Black History Month Day 4
“In the era of colorblindness, it is no longer socially permissible to use race, explicitly, as a justification for discrimination, exclusion, and social contempt. So we don’t. Rather than rely on race, we use our criminal justice system to label people of color “criminals” and then engage in all the practices we supposedly left behind. Today it is perfectly legal to discriminate against criminals in nearly all the ways that it was once legal to discriminate against African Americans. Once you’re labeled a felon, the old forms of discrimination — employment discrimination, housing discrimination, denial of the right to vote, denial of educational opportunity, denial of food stamps and other public benefits, and exclusion from jury service — are suddenly legal. As a criminal, you have scarcely more rights, and arguably less respect, than a black man living in Alabama at the height of Jim Crow. We have not ended racial caste in America; we have merely redesigned it.”― Michelle Alexander, “The New Jim Crow: Mass Incarceration in the Age of Colorblindness”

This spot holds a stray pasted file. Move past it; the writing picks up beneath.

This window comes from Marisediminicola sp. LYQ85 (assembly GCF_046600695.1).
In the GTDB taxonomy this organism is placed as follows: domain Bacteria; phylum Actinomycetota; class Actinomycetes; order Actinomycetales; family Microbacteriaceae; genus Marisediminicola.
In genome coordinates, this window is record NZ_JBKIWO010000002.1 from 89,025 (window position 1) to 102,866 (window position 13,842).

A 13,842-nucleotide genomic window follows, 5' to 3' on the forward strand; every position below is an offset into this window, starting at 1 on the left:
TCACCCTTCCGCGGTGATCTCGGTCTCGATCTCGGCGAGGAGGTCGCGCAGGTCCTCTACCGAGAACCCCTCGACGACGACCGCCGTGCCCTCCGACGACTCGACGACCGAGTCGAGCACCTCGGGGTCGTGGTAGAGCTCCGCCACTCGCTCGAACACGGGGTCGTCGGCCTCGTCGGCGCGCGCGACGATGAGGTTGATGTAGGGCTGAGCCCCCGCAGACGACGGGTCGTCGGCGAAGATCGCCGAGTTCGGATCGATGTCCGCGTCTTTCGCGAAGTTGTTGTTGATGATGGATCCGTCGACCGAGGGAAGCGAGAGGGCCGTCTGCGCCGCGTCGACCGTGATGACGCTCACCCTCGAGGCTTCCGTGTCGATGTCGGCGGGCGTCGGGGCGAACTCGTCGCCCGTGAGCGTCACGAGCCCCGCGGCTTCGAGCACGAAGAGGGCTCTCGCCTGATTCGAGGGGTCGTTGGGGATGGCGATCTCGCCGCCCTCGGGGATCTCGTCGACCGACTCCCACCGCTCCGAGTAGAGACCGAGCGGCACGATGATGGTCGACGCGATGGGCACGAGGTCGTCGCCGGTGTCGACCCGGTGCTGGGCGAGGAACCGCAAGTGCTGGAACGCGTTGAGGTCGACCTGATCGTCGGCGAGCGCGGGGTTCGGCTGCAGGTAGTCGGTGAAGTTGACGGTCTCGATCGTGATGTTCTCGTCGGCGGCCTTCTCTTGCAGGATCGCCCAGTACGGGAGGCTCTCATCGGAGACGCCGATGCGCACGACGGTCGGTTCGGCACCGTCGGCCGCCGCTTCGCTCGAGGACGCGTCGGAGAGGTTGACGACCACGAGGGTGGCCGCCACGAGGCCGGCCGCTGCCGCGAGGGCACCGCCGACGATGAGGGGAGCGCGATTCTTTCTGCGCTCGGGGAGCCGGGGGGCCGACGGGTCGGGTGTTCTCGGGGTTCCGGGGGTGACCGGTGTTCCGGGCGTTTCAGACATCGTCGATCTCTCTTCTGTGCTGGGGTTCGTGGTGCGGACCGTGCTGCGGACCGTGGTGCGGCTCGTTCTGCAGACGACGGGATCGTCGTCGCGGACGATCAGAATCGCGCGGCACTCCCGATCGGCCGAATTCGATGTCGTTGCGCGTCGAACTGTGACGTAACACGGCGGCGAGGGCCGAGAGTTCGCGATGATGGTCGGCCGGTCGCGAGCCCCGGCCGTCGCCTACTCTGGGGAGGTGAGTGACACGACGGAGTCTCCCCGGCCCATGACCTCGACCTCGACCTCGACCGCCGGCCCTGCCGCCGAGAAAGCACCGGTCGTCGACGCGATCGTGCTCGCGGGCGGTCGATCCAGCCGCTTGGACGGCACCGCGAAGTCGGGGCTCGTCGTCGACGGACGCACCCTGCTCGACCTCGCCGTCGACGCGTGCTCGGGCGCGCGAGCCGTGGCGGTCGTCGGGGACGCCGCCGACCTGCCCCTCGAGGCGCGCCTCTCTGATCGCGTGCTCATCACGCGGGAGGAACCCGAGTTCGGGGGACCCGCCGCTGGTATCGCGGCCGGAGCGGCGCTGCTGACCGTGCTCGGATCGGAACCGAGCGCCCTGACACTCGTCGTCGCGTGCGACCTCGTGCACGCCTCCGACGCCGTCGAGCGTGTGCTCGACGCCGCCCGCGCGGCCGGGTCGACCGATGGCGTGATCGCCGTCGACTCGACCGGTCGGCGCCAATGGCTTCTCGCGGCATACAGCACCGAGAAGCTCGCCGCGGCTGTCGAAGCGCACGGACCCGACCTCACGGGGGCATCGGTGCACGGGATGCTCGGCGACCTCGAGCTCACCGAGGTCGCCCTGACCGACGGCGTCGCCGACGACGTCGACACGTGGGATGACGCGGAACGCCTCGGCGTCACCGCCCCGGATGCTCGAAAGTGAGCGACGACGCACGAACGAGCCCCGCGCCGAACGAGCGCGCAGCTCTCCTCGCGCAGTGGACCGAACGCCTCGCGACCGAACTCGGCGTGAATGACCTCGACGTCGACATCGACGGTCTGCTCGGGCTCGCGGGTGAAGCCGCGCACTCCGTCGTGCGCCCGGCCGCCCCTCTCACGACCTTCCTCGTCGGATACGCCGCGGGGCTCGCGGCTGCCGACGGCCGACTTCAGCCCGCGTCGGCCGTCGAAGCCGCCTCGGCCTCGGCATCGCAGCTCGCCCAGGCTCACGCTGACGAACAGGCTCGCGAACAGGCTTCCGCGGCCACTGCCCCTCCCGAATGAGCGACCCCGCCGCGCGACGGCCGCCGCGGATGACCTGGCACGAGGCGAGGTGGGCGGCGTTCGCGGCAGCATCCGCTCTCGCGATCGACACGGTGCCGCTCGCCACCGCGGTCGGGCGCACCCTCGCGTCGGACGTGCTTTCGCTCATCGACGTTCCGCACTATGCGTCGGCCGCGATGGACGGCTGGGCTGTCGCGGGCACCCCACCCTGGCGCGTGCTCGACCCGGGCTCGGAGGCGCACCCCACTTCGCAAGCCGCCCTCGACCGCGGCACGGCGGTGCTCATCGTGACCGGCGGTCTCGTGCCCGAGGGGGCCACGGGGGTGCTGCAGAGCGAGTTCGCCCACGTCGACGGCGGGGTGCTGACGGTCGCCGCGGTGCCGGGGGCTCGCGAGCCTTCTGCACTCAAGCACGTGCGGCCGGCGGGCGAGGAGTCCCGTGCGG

This book is now almost 11-years-old. It was a groundbreaking book that too few of us have read. We have created a carceral system to replace the Jim Crow system, which replaced the chattel system. All of these systems were designed, erected, funded, and implemented for one purpose: to control black bodies.
“Racial caste systems do not require racial hostility or overt bigotry to thrive. They need only racial indifference, as Martin Luther King Jr. warned more than forty-five years ago.”― Michelle Alexander, “The New Jim Crow: Mass Incarceration in the Age of Colorblindness”